Birmingham City University Roald Dahl
Life-size versions of Roald Dahl’s most iconic creations have been hand-crafted from paper and cardboard as part of an exhibition celebrating 100 years since the writer’s birth.
Students on Birmingham City University’s Design for Theatre, Performance and Events course have created the unique structures which features a cast of Dahl’s most well-known characters from Matilda and George to Augustus Gloop and Fantastic Mr Fox.
The installation, which is made up of a set and characters constructed entirely from brown paper and cardboard, will be on display at Birmingham City University’s Parkside building until February 20.
The exhibition imagines a 100th birthday party for Roald Dahl attended by characters from the writer’s books.
Among the creations are 12 characters, paper trees and furniture including a replica of the original writing chair Dahl used to pen his classics, reconstructed to the exact dimensions of the piece which now sits in the Roald Dahl Museum and Story Centre in Buckinghamshire.
The show is made up of 1km of corrugated cardboard and 2km of brown paper, with the first-year students working day and night over 18 days to pull together their creations.
The installation concept was designed completely by the students and is lit with specialised set lighting and includes a backdrop replicating the look and sound of giants from the BFG walking through the woods.
Hollie Wright, Module Leader for the project, said: “This year’s installation captures some beautiful details. It really is over to the students to devise methods to complete them to such a high standard of finish with such basic materials.
“Having only been at university for a few months, the challenge of collaborating on such a scale must be daunting, one which the students embarked on positively.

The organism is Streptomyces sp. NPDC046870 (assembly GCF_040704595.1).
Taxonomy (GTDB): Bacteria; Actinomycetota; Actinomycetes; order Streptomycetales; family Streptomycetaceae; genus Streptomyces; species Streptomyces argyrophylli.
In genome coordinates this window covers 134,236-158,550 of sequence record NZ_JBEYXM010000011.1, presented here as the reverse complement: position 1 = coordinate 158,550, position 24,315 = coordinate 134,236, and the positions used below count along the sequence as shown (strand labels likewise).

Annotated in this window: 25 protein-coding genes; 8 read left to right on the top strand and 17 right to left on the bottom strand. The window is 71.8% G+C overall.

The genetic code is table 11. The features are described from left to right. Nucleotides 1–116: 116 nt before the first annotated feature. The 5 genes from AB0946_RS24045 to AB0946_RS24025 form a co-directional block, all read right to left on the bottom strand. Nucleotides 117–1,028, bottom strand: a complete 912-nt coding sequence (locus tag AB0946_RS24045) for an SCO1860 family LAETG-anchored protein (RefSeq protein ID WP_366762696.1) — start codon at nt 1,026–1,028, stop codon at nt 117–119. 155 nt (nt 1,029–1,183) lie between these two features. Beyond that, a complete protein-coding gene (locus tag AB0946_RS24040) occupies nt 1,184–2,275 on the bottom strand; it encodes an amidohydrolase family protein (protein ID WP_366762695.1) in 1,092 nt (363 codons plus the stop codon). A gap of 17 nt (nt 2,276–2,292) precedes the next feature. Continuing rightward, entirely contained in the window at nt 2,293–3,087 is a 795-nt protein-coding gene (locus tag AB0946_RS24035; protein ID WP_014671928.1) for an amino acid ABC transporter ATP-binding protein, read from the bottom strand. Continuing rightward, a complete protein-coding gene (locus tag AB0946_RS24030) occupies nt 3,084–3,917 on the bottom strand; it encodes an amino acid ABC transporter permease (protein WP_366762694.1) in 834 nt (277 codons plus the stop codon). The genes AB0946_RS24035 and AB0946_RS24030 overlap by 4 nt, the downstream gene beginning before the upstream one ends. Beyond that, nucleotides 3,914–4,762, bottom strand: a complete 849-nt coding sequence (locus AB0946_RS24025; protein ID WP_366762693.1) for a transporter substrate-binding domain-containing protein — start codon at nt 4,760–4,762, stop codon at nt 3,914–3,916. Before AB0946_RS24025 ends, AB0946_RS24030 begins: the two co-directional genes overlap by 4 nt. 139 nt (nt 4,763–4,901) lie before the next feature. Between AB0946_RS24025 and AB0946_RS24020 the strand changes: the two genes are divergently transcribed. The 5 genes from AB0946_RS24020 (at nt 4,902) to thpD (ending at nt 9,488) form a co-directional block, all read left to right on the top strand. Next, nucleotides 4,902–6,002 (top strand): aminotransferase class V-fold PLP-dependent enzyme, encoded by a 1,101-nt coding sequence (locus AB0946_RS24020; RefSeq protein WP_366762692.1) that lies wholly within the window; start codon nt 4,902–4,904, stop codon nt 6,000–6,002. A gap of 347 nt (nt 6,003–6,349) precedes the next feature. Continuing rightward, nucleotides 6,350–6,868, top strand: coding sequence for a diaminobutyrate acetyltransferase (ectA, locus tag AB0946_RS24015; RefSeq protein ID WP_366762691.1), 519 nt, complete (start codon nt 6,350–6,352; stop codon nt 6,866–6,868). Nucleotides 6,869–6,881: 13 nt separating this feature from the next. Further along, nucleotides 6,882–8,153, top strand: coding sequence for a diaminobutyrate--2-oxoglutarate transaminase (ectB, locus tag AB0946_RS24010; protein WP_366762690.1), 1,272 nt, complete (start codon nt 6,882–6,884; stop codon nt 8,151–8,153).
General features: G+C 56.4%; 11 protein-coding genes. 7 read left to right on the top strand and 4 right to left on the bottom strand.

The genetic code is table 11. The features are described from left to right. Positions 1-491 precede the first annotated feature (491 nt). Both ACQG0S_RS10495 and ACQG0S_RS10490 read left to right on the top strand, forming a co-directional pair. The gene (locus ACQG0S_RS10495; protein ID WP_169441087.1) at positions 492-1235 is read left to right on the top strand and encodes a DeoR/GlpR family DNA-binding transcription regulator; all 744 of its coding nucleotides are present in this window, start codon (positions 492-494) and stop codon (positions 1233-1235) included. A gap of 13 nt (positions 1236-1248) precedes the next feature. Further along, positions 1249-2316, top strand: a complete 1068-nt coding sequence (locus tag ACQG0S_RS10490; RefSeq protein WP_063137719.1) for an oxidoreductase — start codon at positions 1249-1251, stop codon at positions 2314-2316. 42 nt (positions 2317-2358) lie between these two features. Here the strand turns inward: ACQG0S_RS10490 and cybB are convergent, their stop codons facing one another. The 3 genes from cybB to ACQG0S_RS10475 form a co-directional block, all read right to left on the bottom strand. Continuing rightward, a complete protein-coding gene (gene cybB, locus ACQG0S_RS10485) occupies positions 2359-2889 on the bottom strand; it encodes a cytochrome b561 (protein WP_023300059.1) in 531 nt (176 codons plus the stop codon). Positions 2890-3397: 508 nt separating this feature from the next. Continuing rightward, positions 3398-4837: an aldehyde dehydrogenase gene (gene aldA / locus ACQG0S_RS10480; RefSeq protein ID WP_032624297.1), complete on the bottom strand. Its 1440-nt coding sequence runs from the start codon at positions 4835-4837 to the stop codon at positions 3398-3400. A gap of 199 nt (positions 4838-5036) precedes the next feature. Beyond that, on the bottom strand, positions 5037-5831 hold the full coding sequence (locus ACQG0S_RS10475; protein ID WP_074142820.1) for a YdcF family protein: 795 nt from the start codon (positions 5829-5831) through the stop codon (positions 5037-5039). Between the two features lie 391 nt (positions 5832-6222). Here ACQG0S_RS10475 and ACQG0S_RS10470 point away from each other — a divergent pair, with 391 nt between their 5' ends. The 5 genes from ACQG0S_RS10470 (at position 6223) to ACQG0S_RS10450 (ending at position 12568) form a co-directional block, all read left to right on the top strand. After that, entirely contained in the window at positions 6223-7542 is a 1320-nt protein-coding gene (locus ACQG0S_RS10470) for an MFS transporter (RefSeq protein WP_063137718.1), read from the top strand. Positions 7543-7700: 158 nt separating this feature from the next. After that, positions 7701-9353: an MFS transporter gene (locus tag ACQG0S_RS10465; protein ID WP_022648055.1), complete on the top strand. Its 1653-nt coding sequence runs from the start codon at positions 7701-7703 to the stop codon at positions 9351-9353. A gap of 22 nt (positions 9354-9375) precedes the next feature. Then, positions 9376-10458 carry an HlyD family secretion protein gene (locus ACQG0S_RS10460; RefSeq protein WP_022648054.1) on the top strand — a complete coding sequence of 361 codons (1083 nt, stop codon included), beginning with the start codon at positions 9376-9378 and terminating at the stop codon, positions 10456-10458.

Books referenced in the exhibition include Matilda, Charlie and Chocolate Factory, George’s Marvellous Medicine, Fantastic Mr Fox and The Twits.
Dahl was born on the 13 September 1916 and passed away in 1990 having written dozens of books and short stories which have sold more than 250 million copies worldwide.
Away from the written word he was also an ace fighter pilot, a chocolate historian, a medical inventor and a spy.
Roald Dahl Museum Director Steve Gardam spoke to the students about the writer’s life and work on their research trip and visited the installation for a special view.
He said: “What fantastic, creative collaboration. It was a privilege to see the work of these talented young people, inspired by their visit to the Museum and ‘Dahl Country’.
“I loved the leafy woodland setting for the one hundredth birthday party for Roald Dahl, with his empty chair waiting for the guest of honour.
“So many of his books grew out of the beautiful landscape of the Chilterns, where our Museum is based today, and it seems apt that a great artist – whose main tools were pencil and paper – has been celebrated in an explosion of paper and imagination.”
Student Laura Watson said: “It was an interesting challenge because we are not using the famous Quentin Blake drawings and had to go back to the original source to come up the look and design of the characters.”
Student Shirley Gilbertson added: “We had to make it realise so that when people come in they can recognise the characters, because you are really putting people’s childhoods out there.
“When we started this projected we didn’t really understand how big an impact Roald Dahl had had in his life outside of the writing, so it was really interesting to learn more about him.”